APPENDIX.

WEIGHTS AND MEASURES,

WITH AN HISTORICAL ACCOUNT OF STANDARDS

In commerce and in science, all bodies are estimated by number, weight, or measure. When reckoned by number, they are referred to a unit as a standard of comparison, and when estimated by weight or measure, there is always a reference to some certain fixed quantity, as a pound, a gallon, a mile, to which the quantity measured or weighed bears a specified and definite proportion.

Weights are used to ascertain the gravity of bodics, and measures to determine their magnitude, or the space which they occupy.

Standards of weights or measures are certain quantities of gravity or extension, which are fixed upon as those with which all other quantities of objects reckoned by weight or measure are to be compared; and such standards have always been found necessary, and have existed in every age and nation. It has, however, been only in a highly civilized state of society that they have been such as to secure an accurate and equitable result in the transaction of business; and few things are more indicative of a cultivated age and people, than the exactness with which science provides and adjusts the standards of comparison, required by the sale and interchange of commodities.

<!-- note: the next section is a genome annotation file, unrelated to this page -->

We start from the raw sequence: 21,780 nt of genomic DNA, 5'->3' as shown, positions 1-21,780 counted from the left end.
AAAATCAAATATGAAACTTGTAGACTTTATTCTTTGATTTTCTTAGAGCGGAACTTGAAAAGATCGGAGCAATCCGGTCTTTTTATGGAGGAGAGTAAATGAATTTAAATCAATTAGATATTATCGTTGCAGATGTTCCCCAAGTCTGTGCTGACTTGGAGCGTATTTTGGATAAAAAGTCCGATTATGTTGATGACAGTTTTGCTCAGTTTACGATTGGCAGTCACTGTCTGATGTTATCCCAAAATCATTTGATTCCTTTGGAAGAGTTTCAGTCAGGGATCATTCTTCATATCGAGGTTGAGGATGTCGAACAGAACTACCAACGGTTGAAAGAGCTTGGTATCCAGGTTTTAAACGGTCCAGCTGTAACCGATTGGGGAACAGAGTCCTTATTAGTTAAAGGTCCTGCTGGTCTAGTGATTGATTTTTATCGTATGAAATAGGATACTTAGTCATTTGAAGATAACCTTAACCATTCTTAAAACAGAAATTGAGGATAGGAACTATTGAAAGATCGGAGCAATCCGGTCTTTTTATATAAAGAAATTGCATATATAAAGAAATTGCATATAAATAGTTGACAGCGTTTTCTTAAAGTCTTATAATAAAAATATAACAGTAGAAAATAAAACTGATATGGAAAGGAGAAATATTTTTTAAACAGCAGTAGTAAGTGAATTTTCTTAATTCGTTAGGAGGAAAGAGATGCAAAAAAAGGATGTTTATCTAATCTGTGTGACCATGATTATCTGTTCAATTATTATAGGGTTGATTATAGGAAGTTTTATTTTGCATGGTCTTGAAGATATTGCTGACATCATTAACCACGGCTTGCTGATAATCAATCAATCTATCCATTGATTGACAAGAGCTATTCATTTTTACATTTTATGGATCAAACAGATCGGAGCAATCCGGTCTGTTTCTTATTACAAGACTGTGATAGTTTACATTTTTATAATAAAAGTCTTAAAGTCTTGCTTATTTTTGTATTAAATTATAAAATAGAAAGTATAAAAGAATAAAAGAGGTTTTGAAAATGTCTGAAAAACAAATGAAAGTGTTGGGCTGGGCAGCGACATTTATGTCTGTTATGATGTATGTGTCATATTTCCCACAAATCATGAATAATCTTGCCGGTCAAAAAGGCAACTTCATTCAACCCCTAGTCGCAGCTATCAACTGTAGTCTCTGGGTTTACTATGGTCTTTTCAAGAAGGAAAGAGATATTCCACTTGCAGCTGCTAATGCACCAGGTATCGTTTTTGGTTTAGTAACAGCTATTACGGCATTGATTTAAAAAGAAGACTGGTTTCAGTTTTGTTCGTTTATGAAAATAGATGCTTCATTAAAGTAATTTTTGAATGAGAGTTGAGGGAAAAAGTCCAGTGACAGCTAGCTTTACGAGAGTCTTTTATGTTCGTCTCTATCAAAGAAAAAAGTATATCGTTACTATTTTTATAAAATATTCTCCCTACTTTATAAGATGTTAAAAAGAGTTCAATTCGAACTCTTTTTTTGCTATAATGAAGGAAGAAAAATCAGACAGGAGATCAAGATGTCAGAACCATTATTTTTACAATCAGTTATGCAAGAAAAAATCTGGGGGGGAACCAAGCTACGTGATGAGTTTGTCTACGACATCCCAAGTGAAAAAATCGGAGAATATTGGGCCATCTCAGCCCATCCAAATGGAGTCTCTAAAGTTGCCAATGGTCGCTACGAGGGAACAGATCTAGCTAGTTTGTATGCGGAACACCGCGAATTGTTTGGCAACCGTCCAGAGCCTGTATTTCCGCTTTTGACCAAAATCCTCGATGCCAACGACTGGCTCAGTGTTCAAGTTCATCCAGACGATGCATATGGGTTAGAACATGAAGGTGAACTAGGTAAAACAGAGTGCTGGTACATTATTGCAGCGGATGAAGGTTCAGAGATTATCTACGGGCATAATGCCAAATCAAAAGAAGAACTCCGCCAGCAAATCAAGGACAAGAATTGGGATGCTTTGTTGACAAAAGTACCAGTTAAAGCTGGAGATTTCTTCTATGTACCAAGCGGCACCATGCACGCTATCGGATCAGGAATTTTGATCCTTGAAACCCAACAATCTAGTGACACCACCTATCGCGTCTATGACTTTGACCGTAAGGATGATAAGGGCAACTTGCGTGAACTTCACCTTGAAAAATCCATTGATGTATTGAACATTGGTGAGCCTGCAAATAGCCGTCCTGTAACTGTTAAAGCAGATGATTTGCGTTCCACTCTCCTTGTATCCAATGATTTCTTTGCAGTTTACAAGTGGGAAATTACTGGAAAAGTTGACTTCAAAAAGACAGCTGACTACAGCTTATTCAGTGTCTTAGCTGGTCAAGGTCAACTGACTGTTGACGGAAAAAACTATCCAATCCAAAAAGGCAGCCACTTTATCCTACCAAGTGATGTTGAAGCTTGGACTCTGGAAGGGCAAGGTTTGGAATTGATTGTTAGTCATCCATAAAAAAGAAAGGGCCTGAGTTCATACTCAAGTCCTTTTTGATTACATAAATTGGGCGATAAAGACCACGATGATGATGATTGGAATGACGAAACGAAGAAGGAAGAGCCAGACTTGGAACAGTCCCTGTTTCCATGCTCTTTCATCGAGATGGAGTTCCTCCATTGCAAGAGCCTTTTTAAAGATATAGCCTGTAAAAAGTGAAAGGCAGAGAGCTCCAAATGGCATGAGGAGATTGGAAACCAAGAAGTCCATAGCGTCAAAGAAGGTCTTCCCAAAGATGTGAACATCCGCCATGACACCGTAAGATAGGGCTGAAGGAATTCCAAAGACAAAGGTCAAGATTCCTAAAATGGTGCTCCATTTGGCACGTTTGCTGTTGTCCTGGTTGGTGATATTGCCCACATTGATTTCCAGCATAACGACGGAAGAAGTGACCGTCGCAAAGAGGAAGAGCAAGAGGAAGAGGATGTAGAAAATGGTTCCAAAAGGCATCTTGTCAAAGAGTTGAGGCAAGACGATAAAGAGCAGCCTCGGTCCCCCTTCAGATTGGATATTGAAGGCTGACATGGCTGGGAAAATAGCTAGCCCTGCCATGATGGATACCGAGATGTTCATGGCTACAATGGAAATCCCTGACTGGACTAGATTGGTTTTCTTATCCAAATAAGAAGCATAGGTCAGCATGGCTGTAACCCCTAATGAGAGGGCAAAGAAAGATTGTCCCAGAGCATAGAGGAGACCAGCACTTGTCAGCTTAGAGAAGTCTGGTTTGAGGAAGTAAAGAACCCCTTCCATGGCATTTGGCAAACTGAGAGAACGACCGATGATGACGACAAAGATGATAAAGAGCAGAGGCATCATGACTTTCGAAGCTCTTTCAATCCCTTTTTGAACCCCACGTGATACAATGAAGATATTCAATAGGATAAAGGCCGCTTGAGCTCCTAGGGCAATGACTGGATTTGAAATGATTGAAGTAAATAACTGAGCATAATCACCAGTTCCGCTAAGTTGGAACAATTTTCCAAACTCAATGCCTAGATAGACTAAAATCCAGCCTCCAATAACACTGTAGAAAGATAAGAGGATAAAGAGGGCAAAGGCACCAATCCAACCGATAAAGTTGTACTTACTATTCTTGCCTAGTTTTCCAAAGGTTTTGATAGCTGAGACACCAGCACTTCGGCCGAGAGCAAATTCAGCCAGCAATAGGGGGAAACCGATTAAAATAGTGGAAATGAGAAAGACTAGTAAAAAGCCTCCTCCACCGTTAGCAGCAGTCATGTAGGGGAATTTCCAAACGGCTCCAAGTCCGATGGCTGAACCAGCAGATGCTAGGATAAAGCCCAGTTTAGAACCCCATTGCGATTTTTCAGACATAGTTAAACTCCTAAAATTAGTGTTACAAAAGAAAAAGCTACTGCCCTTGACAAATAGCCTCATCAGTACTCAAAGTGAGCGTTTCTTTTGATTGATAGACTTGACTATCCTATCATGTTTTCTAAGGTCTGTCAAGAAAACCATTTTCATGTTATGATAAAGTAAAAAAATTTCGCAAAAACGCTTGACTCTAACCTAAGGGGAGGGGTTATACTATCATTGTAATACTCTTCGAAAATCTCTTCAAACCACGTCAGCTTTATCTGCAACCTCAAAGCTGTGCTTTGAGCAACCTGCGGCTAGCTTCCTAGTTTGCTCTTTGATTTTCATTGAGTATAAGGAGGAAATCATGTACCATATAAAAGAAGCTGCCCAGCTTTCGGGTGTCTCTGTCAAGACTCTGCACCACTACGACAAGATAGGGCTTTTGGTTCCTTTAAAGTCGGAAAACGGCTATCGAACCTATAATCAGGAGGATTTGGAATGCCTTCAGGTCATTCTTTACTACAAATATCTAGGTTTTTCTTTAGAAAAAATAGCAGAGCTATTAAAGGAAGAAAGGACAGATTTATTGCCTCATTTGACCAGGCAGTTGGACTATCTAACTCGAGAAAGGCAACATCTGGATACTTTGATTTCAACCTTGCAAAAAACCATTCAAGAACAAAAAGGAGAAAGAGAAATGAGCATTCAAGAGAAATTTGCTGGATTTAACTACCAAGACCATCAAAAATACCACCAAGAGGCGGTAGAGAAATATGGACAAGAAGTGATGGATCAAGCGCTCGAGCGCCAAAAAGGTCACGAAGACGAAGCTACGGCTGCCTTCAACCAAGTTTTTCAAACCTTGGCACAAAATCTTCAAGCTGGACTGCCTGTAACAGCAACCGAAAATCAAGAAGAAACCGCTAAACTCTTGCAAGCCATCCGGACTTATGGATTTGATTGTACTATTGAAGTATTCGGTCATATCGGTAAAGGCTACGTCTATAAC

In the early stages of society, the ordinary standards of weight and measure were some simple objects or ideas, with which all in the community were supposed to be familiar. Thus, all measures of length were sometimes reckoned by comparing them with the human foot; or, for the sake of greater definiteness, as all human feet were not of the same length, they were referred to the king's foot as a standard. In some cases the . length of the arm was used, and in other instances the length of a grain or corn of wheat or barley. In land measure, an acre was what could be ploughed by a yoke of oxen in a day, traces of which notion we have in the Hebrew and Latin words used to denote an acre, which properly signify a yoke or pair, - that is, a yoke or pair of oxen.

In early ages, also, weights as well as distances were meas